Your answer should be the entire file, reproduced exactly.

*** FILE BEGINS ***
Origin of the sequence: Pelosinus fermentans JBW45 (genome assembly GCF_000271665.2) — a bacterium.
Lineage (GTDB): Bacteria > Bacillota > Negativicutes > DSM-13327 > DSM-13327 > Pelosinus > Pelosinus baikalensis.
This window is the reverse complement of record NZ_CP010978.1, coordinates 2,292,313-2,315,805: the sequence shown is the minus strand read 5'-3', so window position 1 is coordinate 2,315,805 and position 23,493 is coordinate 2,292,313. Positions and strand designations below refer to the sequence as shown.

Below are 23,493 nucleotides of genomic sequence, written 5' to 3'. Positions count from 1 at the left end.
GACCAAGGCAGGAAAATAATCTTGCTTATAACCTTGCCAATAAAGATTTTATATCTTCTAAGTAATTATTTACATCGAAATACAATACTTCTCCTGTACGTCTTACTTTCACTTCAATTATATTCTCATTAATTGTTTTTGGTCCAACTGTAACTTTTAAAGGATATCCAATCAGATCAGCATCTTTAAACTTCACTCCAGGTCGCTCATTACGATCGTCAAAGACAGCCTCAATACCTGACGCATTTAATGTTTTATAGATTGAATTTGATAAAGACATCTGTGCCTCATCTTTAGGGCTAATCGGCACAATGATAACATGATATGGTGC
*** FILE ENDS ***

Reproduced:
Origin of the sequence: Pelosinus fermentans JBW45 (genome assembly GCF_000271665.2) — a bacterium.
Lineage (GTDB): Bacteria > Bacillota > Negativicutes > DSM-13327 > DSM-13327 > Pelosinus > Pelosinus baikalensis.
This window is the reverse complement of record NZ_CP010978.1, coordinates 2,292,313-2,315,805: the sequence shown is the minus strand read 5'-3', so window position 1 is coordinate 2,315,805 and position 23,493 is coordinate 2,292,313. Positions and strand designations below refer to the sequence as shown.

Below are 23,493 nucleotides of genomic sequence, written 5' to 3'. Positions count from 1 at the left end.
GACCAAGGCAGGAAAATAATCTTGCTTATAACCTTGCCAATAAAGATTTTATATCTTCTAAGTAATTATTTACATCGAAATACAATACTTCTCCTGTACGTCTTACTTTCACTTCAATTATATTCTCATTAATTGTTTTTGGTCCAACTGTAACTTTTAAAGGATATCCAATCAGATCAGCATCTTTAAACTTCACTCCAGGTCGCTCATTACGATCGTCAAAGACAGCCTCAATACCTGACGCATTTAATGTTTTATAGATTGAATTTGATAAAGACATCTGTGCCTCATCTTTAGGGCTAATCGGCACAATGATAACATGATATGGTGC